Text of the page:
“This is a longtime wish for our club,” said club member Genelle Hanken. “We were set up for 15 and we got 13.”
The idea of the camp came when Richard Stillwagon from Oregon Coast Artisan & Trade Education Collective got a suggestion to host a camp from a friend who saw a similar one in Portland. After he posted about the idea on Facebook, Hanken responded and a partnership between Zonta and the collective got started.
“It seemed like a great collaboration to kick something off,” Stillwagon said.
Stillwagon said he had a nice career in the trades and he started his nonprofit as a way to teach and encourage others to follow the same path. The idea of introducing girls to the idea of working with their hands was one he was happy to be a part of.
Stillwagon was the main instructor during the camp, and the only man involved. He said the goal was to teach skills that can be useful in life, and maybe get a couple of girls interested enough to want to learn more.
“Really basic introduction to woodworking, things they can use around the house,” Stillwagon said when asked what he taught during the camp. “But really, trades. We have a shortage of trades workers. I’m at the stage of my life where it’s really time to start sharing these skills.”
After Stillwagon and the Zonta Club decided to work together to host a camp, the Zonta Club applied for and received a grant from the Oregon Community Foundation. The Coos Bay Area Zonta Service Foundation also provided funding. The camp was geared toward low-income girls as well as members of both local tribes. Alternative Youth Activities and the Coos Bay Boat Building Center also participated in the camp.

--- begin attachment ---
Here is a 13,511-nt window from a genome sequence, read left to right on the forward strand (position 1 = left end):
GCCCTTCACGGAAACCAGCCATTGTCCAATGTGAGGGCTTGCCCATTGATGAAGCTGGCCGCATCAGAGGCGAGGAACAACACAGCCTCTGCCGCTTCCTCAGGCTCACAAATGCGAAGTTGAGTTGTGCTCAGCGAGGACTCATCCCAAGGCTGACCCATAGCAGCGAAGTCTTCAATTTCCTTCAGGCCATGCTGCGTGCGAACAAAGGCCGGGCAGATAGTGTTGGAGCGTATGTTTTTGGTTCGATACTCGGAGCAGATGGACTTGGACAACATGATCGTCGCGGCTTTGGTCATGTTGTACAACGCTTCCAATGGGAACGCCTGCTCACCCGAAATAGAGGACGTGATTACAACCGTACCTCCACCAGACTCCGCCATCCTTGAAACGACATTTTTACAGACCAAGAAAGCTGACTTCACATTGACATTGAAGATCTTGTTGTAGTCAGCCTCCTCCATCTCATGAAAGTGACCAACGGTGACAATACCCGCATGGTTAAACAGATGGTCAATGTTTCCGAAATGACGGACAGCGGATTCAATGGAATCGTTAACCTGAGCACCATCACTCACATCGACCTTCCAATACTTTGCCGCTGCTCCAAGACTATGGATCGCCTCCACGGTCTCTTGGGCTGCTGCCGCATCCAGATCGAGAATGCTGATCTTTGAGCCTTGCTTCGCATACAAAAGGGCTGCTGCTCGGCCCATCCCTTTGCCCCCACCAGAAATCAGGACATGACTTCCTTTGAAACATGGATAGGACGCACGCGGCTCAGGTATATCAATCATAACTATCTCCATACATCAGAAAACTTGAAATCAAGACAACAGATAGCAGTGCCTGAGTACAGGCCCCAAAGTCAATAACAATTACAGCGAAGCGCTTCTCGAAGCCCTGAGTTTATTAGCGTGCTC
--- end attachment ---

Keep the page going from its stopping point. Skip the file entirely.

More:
As the date for the camp approached, COVID restrictions almost shut it down, but Hanken said the organization talked to local schools and Coos Health & Wellness and decided to move the camp outdoors and require masks for all involved.
“We’re just really excited we got to have this opportunity,” Hanken said. “COVID made it touch-and-go. So, we decided to move outside and wear masks to go on.”
And the COVID limitations did little to slow down the 8- to 12-year-old girls who were participating.
On Tuesday, they operated their own power tools, made their own measurements, and painted as they neared completion of the toolboxes. Once finished, the boxes were to be filled with tools the girls could take home.
“They’re doing really good,” Hanken said. “They just started yesterday, and they’re almost done with their boxes and will get to paint.”
Stillwagon said the girls were quick learners, not that he was surprised.
“I teach martial arts, and it seems my women students are better students,” he said. “These little girls are the same. I raised daughters, and I raised them so they can do anything boys can do, and these girls need to know that, too.”
Each day during the camp, the girls worked on their projects and received hands-on lessons. During lunch, female speakers made presentations to the group in an effort to show the young girls that they can accomplish anything.
Hanken said despite the challenges, having the camp was a big moment for the Zonta Club.
“We’ve been working on this in the back of our minds for a long time,” she said. “This project makes us really happy, and we want to do it again next year.”
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